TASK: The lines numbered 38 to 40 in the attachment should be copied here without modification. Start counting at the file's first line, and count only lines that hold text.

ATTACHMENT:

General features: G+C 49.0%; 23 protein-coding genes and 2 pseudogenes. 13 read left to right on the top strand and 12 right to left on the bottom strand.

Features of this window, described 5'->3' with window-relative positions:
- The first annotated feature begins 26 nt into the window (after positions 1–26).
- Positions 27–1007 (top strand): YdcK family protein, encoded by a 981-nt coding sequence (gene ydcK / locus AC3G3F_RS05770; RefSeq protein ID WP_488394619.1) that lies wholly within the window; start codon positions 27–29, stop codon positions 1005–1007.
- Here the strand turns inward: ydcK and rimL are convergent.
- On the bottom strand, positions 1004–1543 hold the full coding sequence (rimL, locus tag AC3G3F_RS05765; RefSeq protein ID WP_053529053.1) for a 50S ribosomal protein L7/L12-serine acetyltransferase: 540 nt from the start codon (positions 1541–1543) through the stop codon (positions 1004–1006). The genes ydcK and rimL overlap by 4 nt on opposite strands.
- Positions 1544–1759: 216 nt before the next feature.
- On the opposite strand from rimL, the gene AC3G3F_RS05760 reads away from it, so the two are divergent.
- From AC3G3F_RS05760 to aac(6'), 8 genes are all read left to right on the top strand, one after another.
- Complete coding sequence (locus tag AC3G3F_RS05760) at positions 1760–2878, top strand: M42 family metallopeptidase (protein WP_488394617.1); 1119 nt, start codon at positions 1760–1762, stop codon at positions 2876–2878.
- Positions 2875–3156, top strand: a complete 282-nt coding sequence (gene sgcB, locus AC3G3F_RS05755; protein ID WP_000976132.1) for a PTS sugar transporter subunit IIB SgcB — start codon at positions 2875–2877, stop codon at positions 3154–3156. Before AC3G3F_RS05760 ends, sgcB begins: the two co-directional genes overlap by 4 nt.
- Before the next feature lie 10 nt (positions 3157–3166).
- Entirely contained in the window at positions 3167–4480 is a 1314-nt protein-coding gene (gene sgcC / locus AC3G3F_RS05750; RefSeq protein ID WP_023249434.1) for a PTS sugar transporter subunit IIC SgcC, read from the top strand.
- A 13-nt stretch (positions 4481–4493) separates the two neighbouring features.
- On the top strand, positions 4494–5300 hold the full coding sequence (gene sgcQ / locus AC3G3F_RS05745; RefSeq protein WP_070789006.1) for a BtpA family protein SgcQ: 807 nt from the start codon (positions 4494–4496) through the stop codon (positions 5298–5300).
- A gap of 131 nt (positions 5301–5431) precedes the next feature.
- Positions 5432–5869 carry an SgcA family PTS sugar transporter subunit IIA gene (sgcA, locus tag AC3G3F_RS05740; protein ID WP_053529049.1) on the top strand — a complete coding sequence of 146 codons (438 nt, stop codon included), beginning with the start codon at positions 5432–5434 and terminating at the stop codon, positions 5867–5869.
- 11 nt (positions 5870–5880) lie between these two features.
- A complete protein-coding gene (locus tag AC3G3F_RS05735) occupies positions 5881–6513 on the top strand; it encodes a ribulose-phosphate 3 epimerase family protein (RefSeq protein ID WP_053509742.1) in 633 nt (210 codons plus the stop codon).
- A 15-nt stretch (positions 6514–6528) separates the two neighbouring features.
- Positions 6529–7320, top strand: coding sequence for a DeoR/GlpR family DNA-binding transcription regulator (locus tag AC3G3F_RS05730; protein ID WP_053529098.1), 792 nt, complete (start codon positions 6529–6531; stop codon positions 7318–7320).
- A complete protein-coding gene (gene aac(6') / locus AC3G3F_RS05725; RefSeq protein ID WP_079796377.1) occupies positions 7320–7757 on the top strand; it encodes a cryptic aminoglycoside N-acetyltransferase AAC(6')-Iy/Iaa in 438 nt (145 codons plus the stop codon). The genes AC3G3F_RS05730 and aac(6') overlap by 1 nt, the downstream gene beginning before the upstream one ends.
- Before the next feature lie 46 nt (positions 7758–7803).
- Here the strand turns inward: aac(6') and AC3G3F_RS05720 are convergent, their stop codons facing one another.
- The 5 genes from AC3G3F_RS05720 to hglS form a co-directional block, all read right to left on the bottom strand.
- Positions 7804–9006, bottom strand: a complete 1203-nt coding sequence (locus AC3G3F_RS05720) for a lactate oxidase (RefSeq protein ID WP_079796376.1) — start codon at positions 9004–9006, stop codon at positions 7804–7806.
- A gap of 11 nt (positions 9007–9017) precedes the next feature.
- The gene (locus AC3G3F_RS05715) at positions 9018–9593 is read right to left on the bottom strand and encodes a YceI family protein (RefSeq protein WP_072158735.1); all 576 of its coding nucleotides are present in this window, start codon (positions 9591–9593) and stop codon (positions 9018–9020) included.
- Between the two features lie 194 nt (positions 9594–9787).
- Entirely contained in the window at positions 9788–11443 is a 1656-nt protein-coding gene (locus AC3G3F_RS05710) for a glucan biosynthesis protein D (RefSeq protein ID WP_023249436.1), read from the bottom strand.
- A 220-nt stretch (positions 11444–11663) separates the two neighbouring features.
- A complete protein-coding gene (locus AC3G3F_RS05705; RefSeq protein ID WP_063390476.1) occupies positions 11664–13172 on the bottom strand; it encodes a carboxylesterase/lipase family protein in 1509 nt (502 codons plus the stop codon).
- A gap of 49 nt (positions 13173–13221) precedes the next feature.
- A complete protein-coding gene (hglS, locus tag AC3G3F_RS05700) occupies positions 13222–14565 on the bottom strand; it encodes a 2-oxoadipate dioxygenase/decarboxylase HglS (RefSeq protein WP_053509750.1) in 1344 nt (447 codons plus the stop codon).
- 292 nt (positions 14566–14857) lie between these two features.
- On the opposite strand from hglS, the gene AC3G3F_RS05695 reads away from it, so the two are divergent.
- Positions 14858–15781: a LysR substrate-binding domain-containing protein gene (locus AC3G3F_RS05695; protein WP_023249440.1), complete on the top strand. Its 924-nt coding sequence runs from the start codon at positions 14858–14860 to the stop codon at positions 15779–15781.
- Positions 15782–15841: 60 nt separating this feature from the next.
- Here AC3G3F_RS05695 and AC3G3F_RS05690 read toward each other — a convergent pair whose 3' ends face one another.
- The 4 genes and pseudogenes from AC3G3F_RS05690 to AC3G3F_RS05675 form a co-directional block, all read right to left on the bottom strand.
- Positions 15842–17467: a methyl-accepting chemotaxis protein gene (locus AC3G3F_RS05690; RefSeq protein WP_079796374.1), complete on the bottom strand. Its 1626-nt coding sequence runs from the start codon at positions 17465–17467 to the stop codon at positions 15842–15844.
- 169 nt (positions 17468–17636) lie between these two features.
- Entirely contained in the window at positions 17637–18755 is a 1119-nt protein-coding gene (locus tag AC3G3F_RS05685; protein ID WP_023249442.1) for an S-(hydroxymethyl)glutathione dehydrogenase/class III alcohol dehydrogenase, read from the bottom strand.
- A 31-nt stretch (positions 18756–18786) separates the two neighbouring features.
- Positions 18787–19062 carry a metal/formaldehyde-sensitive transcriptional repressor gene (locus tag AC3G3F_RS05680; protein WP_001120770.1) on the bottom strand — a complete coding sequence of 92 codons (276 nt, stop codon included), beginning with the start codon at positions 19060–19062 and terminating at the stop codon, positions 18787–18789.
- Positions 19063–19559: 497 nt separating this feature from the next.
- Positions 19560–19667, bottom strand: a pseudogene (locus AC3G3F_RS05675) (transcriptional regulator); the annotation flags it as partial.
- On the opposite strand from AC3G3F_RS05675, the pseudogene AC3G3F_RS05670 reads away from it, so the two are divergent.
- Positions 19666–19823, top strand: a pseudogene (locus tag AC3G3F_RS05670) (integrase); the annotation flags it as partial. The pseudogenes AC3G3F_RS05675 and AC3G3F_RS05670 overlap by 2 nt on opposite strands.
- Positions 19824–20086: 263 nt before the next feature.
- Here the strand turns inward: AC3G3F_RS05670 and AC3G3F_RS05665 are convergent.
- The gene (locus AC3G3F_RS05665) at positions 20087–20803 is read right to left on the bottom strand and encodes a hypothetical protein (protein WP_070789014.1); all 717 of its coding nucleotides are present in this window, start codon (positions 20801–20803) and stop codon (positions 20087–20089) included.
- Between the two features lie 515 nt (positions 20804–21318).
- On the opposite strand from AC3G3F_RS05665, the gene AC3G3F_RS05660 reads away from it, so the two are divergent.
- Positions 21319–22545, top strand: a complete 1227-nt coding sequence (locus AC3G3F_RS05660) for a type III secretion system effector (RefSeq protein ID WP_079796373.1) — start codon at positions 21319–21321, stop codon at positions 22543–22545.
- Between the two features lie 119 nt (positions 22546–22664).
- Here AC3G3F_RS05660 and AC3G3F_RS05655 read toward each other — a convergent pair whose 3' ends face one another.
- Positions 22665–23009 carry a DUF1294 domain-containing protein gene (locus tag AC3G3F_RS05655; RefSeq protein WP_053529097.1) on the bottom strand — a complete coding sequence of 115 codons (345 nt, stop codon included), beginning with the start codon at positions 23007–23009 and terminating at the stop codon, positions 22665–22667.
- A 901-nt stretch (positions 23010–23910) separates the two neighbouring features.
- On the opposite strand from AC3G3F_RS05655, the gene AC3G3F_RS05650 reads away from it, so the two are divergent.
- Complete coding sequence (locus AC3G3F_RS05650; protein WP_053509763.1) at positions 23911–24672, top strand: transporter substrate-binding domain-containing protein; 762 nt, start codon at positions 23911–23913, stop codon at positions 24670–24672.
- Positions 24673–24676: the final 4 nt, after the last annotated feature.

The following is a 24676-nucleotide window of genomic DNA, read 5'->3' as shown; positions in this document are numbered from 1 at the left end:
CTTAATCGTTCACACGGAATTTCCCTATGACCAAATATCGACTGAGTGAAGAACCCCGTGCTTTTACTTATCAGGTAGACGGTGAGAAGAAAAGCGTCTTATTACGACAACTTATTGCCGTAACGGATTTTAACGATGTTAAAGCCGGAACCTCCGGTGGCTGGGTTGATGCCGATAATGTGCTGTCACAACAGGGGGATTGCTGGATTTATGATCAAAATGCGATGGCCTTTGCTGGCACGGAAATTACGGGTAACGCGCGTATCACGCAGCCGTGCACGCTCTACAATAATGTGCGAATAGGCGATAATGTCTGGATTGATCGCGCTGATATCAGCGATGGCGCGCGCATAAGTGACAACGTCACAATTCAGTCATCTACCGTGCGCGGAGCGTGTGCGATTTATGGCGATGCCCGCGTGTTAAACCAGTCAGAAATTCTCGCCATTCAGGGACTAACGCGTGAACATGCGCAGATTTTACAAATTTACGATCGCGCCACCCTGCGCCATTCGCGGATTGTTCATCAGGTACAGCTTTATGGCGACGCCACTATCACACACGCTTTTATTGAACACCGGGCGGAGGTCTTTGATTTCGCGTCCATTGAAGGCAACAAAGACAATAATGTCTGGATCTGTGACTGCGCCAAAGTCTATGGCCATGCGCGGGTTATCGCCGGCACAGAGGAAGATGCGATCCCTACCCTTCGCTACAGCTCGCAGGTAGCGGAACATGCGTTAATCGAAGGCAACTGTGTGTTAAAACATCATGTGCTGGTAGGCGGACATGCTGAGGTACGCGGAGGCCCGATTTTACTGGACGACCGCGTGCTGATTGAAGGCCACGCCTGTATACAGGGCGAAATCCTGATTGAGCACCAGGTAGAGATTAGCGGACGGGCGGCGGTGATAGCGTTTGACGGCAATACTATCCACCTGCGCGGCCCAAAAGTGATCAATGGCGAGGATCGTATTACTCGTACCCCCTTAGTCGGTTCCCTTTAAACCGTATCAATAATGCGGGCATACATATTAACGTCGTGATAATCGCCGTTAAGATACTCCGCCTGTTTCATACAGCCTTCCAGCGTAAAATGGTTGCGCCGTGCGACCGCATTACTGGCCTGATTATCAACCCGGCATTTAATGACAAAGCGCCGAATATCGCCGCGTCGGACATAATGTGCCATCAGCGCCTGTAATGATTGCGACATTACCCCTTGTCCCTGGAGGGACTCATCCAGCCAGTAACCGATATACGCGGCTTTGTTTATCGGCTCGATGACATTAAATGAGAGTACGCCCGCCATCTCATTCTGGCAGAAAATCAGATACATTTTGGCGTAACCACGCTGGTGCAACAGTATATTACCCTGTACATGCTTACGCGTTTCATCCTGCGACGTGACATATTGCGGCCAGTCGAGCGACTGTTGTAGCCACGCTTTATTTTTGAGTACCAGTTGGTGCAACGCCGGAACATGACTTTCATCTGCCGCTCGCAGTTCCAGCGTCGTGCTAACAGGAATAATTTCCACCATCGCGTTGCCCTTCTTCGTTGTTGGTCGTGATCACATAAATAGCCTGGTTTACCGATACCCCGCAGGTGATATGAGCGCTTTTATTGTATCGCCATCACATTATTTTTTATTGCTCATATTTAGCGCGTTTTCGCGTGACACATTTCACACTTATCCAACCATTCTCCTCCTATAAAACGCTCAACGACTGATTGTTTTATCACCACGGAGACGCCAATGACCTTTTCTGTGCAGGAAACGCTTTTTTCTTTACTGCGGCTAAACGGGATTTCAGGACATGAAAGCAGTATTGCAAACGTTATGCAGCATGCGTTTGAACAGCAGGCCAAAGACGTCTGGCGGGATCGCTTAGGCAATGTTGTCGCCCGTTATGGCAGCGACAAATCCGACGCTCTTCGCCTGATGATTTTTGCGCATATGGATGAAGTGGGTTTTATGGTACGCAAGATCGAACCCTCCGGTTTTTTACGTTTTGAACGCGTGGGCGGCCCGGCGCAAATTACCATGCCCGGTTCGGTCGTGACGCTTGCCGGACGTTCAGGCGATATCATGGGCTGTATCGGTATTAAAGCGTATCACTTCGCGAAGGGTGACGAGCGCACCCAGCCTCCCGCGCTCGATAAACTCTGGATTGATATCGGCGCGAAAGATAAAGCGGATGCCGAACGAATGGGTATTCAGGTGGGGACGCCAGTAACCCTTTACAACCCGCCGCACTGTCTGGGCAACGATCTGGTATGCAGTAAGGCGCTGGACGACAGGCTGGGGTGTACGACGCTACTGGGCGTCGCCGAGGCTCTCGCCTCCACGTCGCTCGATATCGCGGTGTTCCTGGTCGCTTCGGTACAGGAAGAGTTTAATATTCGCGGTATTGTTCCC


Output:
- Positions 15782–15841: 60 nt separating this feature from the next.
- Here AC3G3F_RS05695 and AC3G3F_RS05690 read toward each other — a convergent pair whose 3' ends face one another.
- The 4 genes and pseudogenes from AC3G3F_RS05690 to AC3G3F_RS05675 form a co-directional block, all read right to left on the bottom strand.